Monthly Archives: May 2013

Consanguinity — close enough

sanguinity_definitionConsanguinity is a new word for me.  I was scanning a website where it was mentioned relating to membership in a group.  This is a military veterans group and it is not only for veterans, but those with consanguinity.  The site says eligibility to the group is for veterans along with spouses of veterans or related to a veteran within two degrees of consanguinity.

The general definition of consanguinity is a family relationship through parentage or decent.  It also means a blood relative, close relationship or connection.

The first usage of consanguinity is in the 14th century.  It comes from “com” meaning together combined with “sanguineus” which means of or pertaining to blood.

Way back when, laws in many areas used the degrees of consanguinity to prohibit sexual relations and marriages. It also was used to determine whether a person was eligible to inherit property when someone died without a will.

Cafetoriums have been around for a while

Cafetoriums have been around for years.

cafetorium_definition

The work originates from a combination of two words—cafeteria and auditorium. If you read wordsbybob regularly, you will recognize this word as a portmanteau.

The cafetorium is a large room, usually in a school that serves both functions.

It seems the term cafetorium originated in somewhere between 1950 and 1955. I was in grade school at that time. Our school. Kenwood Elementary in Cedar Rapids, Iowa, had a cafeteria and the gym was our auditorium.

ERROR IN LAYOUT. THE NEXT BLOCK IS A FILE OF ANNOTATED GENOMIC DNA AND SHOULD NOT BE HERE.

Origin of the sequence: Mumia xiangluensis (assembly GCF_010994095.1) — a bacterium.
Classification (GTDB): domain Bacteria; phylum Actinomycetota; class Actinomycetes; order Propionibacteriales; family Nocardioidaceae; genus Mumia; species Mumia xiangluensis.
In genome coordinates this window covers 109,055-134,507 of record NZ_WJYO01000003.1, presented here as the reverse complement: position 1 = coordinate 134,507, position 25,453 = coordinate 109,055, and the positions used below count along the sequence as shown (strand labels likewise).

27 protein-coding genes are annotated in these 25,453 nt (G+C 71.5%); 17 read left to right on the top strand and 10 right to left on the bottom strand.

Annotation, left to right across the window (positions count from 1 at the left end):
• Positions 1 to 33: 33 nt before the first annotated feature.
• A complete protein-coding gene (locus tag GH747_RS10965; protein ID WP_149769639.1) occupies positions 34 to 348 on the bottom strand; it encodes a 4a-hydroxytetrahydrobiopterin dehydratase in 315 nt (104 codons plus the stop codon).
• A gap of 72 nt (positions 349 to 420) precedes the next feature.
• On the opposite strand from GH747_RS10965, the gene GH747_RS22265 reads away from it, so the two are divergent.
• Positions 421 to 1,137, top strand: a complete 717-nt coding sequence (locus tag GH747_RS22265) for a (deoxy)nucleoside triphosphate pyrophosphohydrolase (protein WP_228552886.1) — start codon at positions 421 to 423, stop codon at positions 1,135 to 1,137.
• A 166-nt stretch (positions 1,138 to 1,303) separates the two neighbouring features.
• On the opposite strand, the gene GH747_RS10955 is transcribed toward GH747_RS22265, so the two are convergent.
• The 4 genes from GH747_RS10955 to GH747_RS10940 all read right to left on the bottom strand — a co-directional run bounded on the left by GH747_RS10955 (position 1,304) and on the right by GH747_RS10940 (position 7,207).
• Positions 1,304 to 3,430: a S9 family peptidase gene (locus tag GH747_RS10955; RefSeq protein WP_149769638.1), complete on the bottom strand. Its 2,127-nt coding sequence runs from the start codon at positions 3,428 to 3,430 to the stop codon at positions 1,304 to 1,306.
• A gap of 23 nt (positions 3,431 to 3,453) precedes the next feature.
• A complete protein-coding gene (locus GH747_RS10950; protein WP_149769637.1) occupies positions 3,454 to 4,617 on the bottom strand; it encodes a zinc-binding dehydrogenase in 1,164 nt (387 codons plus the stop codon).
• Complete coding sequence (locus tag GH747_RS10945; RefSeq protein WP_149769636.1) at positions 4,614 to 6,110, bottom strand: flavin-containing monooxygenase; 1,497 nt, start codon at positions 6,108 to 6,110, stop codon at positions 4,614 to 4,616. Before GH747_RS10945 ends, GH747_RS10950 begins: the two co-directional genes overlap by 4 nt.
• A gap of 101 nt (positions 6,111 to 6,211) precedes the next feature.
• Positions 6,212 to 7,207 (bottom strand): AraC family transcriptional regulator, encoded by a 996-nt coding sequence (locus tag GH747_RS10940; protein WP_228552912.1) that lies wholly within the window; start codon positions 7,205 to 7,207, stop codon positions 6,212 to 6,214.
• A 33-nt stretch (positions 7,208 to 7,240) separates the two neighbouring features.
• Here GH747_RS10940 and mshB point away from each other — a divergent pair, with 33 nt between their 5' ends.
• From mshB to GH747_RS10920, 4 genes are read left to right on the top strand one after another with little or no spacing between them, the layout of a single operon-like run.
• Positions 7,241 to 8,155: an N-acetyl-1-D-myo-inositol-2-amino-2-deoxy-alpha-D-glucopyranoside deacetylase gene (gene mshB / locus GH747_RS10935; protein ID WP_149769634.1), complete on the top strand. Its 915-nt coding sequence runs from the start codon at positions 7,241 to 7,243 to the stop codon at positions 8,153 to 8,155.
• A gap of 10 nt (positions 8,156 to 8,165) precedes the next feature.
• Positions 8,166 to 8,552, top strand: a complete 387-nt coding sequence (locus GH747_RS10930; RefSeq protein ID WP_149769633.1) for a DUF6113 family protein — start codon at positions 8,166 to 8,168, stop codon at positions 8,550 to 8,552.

Ducat — That’s the ticket

ducat_definition

Ducat  (rhymes with bucket) is an old word.  Today, you hear it used to mean a ticket to an event—especially a sporting event.

The word ducat is probably from the 14th Century. It was used to describe a variety of gold coins used in central European countries.

Derivation is Middle English, from Middle French, from Old Italian ducato coin or from duca doge, from Late Greek douk.

 

Pocket litter — what the heck is it?

pocket_lint

Pocket litter is a term that I saw recently in a submission by someone in my writers’ critique group.

In the written submission, the writer was talking about pocket litter in the context of pet euthanasia.  This is her area of specialty, and she was relating some personal experiences.

In her story, pocket litter referred to items people bring with them when it is time to put their pet down. It may be a favorite toy, a collar and even a dog dish, etc.

This is one definition of pocket litter that I had never heard.  We all know that lint in the pocket is common in most pants.  This lint can be composed of small pieces of paper, bits of fabric and tissue scraps.

There are some other definitions of similar terms too.

It seems many years ago, when orphans had to resort to picking pockets, they used pocket lint. If they found no money in a pocket, they leave a small amount of lint to let people know they existed.

A more obscure meaning for pocket-lint is when it refers to marijuana or weed.